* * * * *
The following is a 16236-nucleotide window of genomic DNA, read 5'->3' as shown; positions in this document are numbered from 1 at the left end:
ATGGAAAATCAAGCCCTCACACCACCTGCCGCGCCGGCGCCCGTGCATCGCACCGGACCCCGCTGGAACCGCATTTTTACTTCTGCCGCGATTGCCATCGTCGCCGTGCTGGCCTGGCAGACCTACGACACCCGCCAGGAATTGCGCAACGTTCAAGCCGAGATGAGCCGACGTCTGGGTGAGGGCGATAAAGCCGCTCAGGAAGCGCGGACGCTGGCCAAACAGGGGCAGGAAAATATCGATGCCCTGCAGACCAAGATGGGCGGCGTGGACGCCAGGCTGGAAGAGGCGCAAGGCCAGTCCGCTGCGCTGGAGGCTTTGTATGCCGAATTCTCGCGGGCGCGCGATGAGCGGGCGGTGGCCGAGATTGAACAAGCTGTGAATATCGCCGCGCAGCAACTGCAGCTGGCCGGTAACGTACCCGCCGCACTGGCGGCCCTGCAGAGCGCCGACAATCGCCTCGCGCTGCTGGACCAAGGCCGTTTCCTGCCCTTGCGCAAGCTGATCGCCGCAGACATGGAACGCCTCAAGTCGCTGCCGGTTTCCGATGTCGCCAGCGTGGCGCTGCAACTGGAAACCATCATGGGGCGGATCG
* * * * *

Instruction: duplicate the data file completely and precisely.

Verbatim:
The following is a 16236-nucleotide window of genomic DNA, read 5'->3' as shown; positions in this document are numbered from 1 at the left end:
ATGGAAAATCAAGCCCTCACACCACCTGCCGCGCCGGCGCCCGTGCATCGCACCGGACCCCGCTGGAACCGCATTTTTACTTCTGCCGCGATTGCCATCGTCGCCGTGCTGGCCTGGCAGACCTACGACACCCGCCAGGAATTGCGCAACGTTCAAGCCGAGATGAGCCGACGTCTGGGTGAGGGCGATAAAGCCGCTCAGGAAGCGCGGACGCTGGCCAAACAGGGGCAGGAAAATATCGATGCCCTGCAGACCAAGATGGGCGGCGTGGACGCCAGGCTGGAAGAGGCGCAAGGCCAGTCCGCTGCGCTGGAGGCTTTGTATGCCGAATTCTCGCGGGCGCGCGATGAGCGGGCGGTGGCCGAGATTGAACAAGCTGTGAATATCGCCGCGCAGCAACTGCAGCTGGCCGGTAACGTACCCGCCGCACTGGCGGCCCTGCAGAGCGCCGACAATCGCCTCGCGCTGCTGGACCAAGGCCGTTTCCTGCCCTTGCGCAAGCTGATCGCCGCAGACATGGAACGCCTCAAGTCGCTGCCGGTTTCCGATGTCGCCAGCGTGGCGCTGCAACTGGAAACCATCATGGGGCGGATCG